Considering the wretched state of Alice's fractured mind, it stands to reason that its geography would be equally scattered and mazelike, guarded by menagerie of disturbing visions. That notion informs the overall structure of the gameplay in Madness Returns, which, much like its predecessor, splits its time between tricky platform puzzles and combat sequences. Putting Alice's ability to double, and triple-jump, as well as perform a gliding maneuver to full use, the platforming often has an airy quality to it, with Alice flittering from one platform suspended in the ether to another.
A little exploration, aided by Alice's ability to shrink down and squeeze through hidden keyholes at the push of a button, can net you extra teeth--the game's currency for weapon upgrades--as well as health-replenishing roses, and collectibles like slivers of Alice's own memory. While Alice's mobility is limited in her diminutive form, she's also able to see hidden paths, which contributes to the game's puzzle-solving that often revolves around flipping switches and activating floor panels with specific timing.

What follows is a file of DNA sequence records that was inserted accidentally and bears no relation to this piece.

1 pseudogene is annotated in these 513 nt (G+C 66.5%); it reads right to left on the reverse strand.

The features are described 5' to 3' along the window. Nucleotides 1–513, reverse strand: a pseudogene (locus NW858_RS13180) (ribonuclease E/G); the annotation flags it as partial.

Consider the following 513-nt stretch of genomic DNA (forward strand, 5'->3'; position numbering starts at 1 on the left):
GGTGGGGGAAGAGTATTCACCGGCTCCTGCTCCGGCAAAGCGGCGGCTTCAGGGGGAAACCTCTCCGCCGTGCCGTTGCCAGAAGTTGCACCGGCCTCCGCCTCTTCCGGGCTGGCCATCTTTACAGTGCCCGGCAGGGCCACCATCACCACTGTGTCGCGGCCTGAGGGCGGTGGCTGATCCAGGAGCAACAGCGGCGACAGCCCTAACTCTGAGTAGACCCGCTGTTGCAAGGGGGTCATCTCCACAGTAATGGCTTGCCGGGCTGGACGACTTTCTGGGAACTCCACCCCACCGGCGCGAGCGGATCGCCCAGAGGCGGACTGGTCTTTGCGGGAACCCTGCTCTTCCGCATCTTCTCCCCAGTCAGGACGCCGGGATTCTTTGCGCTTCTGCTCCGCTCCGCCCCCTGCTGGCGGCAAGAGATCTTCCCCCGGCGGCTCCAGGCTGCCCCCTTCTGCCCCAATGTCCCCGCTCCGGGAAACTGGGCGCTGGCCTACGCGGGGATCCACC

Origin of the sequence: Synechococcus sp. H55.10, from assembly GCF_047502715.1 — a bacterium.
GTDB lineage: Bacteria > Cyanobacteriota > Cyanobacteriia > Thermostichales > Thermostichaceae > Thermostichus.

The weightlessness of the game's platforming is countered by the brutal impact of the combat. Alice, initially armed with her trusty vorpal blade, and eventually aided by a harder-hitting hobby horse, as well as a pepper grinder and a teapot that serve as ranged weapons, has to use all of her abilities in battle to survive the large groups of varied enemies she must face. Madness Returns tends to be generous with the checkpointing when you're platforming, usually only rolling you back a misguided leap or two, but the combat demands sharp reflexes and a good understanding of which enemies pose the most immediate threat, as well as the best way to exploit the specific weaknesses of each.
The lock-on targeting feels snappy, you're never in danger of accidentally fighting your way right off the edge of a precarious platform, and if you're paying attention, the game is good about providing little cues to let you know if you're actually making a dent. That said, there's a certain sluggishness when trying to switch from one weapon to another, one that's compounded once you have to start using the D-pad to toggle between your two ranged weapons.